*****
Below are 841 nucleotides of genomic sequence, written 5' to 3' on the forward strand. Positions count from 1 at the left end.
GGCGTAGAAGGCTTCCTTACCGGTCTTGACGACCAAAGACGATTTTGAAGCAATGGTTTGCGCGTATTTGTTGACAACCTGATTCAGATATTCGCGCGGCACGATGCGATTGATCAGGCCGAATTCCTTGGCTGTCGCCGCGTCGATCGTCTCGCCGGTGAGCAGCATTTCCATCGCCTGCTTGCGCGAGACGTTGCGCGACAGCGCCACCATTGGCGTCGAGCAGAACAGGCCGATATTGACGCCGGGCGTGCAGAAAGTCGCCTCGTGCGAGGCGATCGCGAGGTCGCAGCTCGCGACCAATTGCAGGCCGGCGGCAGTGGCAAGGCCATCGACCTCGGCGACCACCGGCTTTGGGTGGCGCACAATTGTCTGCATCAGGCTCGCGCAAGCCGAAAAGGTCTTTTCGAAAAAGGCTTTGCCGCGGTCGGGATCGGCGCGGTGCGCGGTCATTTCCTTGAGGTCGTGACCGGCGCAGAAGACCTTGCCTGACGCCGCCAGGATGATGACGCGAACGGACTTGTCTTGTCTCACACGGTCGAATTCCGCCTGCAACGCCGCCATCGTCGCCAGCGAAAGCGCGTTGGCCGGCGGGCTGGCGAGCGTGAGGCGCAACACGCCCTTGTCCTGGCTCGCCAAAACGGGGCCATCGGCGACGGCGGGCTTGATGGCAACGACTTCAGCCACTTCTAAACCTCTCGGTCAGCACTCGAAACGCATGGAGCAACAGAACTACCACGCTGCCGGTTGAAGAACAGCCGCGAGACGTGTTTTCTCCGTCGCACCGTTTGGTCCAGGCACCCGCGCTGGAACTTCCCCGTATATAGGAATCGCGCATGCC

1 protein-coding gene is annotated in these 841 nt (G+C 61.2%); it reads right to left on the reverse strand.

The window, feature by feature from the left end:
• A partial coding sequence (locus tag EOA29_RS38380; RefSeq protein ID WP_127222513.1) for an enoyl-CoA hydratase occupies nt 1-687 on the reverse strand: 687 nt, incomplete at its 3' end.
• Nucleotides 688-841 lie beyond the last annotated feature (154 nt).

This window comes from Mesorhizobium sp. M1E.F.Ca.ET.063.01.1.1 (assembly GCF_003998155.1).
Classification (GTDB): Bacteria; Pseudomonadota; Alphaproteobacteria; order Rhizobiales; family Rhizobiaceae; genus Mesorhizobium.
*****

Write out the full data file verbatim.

Below are 841 nucleotides of genomic sequence, written 5' to 3' on the forward strand. Positions count from 1 at the left end.
GGCGTAGAAGGCTTCCTTACCGGTCTTGACGACCAAAGACGATTTTGAAGCAATGGTTTGCGCGTATTTGTTGACAACCTGATTCAGATATTCGCGCGGCACGATGCGATTGATCAGGCCGAATTCCTTGGCTGTCGCCGCGTCGATCGTCTCGCCGGTGAGCAGCATTTCCATCGCCTGCTTGCGCGAGACGTTGCGCGACAGCGCCACCATTGGCGTCGAGCAGAACAGGCCGATATTGACGCCGGGCGTGCAGAAAGTCGCCTCGTGCGAGGCGATCGCGAGGTCGCAGCTCGCGACCAATTGCAGGCCGGCGGCAGTGGCAAGGCCATCGACCTCGGCGACCACCGGCTTTGGGTGGCGCACAATTGTCTGCATCAGGCTCGCGCAAGCCGAAAAGGTCTTTTCGAAAAAGGCTTTGCCGCGGTCGGGATCGGCGCGGTGCGCGGTCATTTCCTTGAGGTCGTGACCGGCGCAGAAGACCTTGCCTGACGCCGCCAGGATGATGACGCGAACGGACTTGTCTTGTCTCACACGGTCGAATTCCGCCTGCAACGCCGCCATCGTCGCCAGCGAAAGCGCGTTGGCCGGCGGGCTGGCGAGCGTGAGGCGCAACACGCCCTTGTCCTGGCTCGCCAAAACGGGGCCATCGGCGACGGCGGGCTTGATGGCAACGACTTCAGCCACTTCTAAACCTCTCGGTCAGCACTCGAAACGCATGGAGCAACAGAACTACCACGCTGCCGGTTGAAGAACAGCCGCGAGACGTGTTTTCTCCGTCGCACCGTTTGGTCCAGGCACCCGCGCTGGAACTTCCCCGTATATAGGAATCGCGCATGCC

1 protein-coding gene is annotated in these 841 nt (G+C 61.2%); it reads right to left on the reverse strand.

The window, feature by feature from the left end:
• A partial coding sequence (locus tag EOA29_RS38380; RefSeq protein ID WP_127222513.1) for an enoyl-CoA hydratase occupies nt 1-687 on the reverse strand: 687 nt, incomplete at its 3' end.
• Nucleotides 688-841 lie beyond the last annotated feature (154 nt).

This window comes from Mesorhizobium sp. M1E.F.Ca.ET.063.01.1.1 (assembly GCF_003998155.1).
Classification (GTDB): Bacteria; Pseudomonadota; Alphaproteobacteria; order Rhizobiales; family Rhizobiaceae; genus Mesorhizobium.